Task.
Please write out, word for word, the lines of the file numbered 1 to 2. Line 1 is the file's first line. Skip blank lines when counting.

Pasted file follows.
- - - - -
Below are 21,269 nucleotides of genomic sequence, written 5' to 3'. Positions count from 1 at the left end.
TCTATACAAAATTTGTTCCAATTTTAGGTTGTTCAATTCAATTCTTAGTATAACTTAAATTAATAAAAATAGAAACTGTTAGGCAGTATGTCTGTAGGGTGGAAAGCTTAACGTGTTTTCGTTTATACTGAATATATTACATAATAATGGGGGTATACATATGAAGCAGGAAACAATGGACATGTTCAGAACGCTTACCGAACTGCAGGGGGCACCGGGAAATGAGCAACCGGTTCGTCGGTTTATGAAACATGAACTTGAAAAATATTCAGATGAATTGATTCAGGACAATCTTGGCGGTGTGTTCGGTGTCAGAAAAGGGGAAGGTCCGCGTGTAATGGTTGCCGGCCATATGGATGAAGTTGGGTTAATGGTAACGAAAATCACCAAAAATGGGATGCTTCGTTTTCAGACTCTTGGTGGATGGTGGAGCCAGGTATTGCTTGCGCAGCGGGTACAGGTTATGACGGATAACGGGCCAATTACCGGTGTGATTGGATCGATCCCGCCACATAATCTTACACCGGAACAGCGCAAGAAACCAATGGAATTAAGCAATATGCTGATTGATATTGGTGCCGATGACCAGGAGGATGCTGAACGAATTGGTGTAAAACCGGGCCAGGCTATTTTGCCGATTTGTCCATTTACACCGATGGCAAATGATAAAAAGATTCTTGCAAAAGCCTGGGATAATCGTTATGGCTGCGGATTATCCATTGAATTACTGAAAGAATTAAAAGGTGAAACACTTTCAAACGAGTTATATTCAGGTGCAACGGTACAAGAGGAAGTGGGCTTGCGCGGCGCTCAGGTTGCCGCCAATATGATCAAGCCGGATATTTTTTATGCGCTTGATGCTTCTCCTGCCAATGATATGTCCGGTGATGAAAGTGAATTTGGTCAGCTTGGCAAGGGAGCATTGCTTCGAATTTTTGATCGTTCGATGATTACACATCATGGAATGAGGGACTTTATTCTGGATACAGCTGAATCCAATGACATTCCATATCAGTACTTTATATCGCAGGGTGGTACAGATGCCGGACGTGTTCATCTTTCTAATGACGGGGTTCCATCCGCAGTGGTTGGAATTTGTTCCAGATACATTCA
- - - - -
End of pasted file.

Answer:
Below are 21,269 nucleotides of genomic sequence, written 5' to 3'. Positions count from 1 at the left end.
TCTATACAAAATTTGTTCCAATTTTAGGTTGTTCAATTCAATTCTTAGTATAACTTAAATTAATAAAAATAGAAACTGTTAGGCAGTATGTCTGTAGGGTGGAAAGCTTAACGTGTTTTCGTTTATACTGAATATATTACATAATAATGGGGGTATACATATGAAGCAGGAAACAATGGACATGTTCAGAACGCTTACCGAACTGCAGGGGGCACCGGGAAATGAGCAACCGGTTCGTCGGTTTATGAAACATGAACTTGAAAAATATTCAGATGAATTGATTCAGGACAATCTTGGCGGTGTGTTCGGTGTCAGAAAAGGGGAAGGTCCGCGTGTAATGGTTGCCGGCCATATGGATGAAGTTGGGTTAATGGTAACGAAAATCACCAAAAATGGGATGCTTCGTTTTCAGACTCTTGGTGGATGGTGGAGCCAGGTATTGCTTGCGCAGCGGGTACAGGTTATGACGGATAACGGGCCAATTACCGGTGTGATTGGATCGATCCCGCCACATAATCTTACACCGGAACAGCGCAAGAAACCAATGGAATTAAGCAATATGCTGATTGATATTGGTGCCGATGACCAGGAGGATGCTGAACGAATTGGTGTAAAACCGGGCCAGGCTATTTTGCCGATTTGTCCATTTACACCGATGGCAAATGATAAAAAGATTCTTGCAAAAGCCTGGGATAATCGTTATGGCTGCGGATTATCCATTGAATTACTGAAAGAATTAAAAGGTGAAACACTTTCAAACGAGTTATATTCAGGTGCAACGGTACAAGAGGAAGTGGGCTTGCGCGGCGCTCAGGTTGCCGCCAATATGATCAAGCCGGATATTTTTTATGCGCTTGATGCTTCTCCTGCCAATGATATGTCCGGTGATGAAAGTGAATTTGGTCAGCTTGGCAAGGGAGCATTGCTTCGAATTTTTGATCGTTCGATGATTACACATCATGGAATGAGGGACTTTATTCTGGATACAGCTGAATCCAATGACATTCCATATCAGTACTTTATATCGCAGGGTGGTACAGATGCCGGACGTGTTCATCTTTCTAATGACGGGGTTCCATCCGCAGTGGTTGGAATTTGTTCCAGATACATTCA